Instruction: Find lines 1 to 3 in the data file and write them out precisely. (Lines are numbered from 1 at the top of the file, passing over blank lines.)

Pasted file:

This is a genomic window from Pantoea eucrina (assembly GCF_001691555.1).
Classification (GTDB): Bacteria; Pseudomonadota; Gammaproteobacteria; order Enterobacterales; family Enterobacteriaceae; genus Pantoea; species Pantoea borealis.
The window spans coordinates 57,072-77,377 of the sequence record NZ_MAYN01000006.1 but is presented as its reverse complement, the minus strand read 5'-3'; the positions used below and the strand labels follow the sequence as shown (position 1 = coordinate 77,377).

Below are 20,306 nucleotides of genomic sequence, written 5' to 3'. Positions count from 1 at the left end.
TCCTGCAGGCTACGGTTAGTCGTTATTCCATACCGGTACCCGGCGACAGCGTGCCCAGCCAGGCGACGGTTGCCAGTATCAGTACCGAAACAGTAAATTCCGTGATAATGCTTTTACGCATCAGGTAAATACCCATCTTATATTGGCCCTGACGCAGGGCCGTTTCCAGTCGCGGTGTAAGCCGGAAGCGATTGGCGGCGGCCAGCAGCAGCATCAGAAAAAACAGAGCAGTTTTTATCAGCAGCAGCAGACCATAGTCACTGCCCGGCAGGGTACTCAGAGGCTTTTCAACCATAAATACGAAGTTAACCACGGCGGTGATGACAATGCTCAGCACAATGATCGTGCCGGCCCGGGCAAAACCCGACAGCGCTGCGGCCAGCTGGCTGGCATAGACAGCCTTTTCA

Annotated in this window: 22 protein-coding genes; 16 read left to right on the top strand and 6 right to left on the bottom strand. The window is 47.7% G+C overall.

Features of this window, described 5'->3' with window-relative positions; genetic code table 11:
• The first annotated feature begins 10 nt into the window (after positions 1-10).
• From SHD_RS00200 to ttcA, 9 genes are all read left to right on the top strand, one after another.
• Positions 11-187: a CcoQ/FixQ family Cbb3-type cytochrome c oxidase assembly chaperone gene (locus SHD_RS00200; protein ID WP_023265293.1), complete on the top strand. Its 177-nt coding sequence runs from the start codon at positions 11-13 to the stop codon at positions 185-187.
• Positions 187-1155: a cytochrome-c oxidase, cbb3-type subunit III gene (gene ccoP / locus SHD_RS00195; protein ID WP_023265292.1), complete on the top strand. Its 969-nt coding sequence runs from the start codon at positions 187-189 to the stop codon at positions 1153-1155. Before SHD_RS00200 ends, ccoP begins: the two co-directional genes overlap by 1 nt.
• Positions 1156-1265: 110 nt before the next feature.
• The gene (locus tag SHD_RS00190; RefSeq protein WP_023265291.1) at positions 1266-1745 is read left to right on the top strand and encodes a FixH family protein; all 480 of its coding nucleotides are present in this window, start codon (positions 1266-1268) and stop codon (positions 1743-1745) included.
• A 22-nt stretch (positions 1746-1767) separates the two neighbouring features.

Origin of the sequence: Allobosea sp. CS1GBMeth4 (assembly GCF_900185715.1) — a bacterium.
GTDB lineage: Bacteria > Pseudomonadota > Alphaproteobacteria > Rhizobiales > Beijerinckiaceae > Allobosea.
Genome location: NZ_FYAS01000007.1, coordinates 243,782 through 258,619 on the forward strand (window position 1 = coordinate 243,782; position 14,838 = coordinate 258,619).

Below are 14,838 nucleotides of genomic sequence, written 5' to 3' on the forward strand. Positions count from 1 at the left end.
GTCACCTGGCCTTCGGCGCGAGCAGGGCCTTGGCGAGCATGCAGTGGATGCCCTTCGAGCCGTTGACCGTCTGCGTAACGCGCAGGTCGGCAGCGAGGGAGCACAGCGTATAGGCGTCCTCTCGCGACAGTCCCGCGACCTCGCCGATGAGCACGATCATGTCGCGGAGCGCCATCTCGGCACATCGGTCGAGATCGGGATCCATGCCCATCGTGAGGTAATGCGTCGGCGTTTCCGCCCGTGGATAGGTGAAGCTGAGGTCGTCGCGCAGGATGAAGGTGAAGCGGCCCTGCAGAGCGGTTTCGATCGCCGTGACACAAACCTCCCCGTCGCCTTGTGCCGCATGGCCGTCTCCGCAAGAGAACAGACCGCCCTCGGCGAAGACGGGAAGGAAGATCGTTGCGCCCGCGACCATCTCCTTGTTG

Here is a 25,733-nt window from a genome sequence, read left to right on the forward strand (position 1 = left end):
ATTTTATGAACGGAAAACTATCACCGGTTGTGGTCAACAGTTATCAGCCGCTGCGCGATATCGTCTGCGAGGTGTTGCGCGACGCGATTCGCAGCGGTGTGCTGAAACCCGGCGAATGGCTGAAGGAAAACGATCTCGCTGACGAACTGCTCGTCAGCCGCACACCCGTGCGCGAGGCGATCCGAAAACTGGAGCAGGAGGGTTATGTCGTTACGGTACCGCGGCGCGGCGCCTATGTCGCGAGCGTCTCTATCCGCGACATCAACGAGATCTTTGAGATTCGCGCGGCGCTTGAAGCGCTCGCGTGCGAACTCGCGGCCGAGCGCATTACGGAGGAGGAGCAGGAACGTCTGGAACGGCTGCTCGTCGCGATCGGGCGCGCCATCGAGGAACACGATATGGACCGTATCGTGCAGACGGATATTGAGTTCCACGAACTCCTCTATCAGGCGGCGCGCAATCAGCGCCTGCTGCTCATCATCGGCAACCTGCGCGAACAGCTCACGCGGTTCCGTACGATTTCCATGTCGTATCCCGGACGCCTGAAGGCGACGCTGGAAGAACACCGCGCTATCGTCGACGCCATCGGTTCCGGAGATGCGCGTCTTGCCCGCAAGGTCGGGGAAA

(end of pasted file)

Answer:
This is a genomic window from Pantoea eucrina (assembly GCF_001691555.1).
Classification (GTDB): Bacteria; Pseudomonadota; Gammaproteobacteria; order Enterobacterales; family Enterobacteriaceae; genus Pantoea; species Pantoea borealis.
The window spans coordinates 57,072-77,377 of the sequence record NZ_MAYN01000006.1 but is presented as its reverse complement, the minus strand read 5'-3'; the positions used below and the strand labels follow the sequence as shown (position 1 = coordinate 77,377).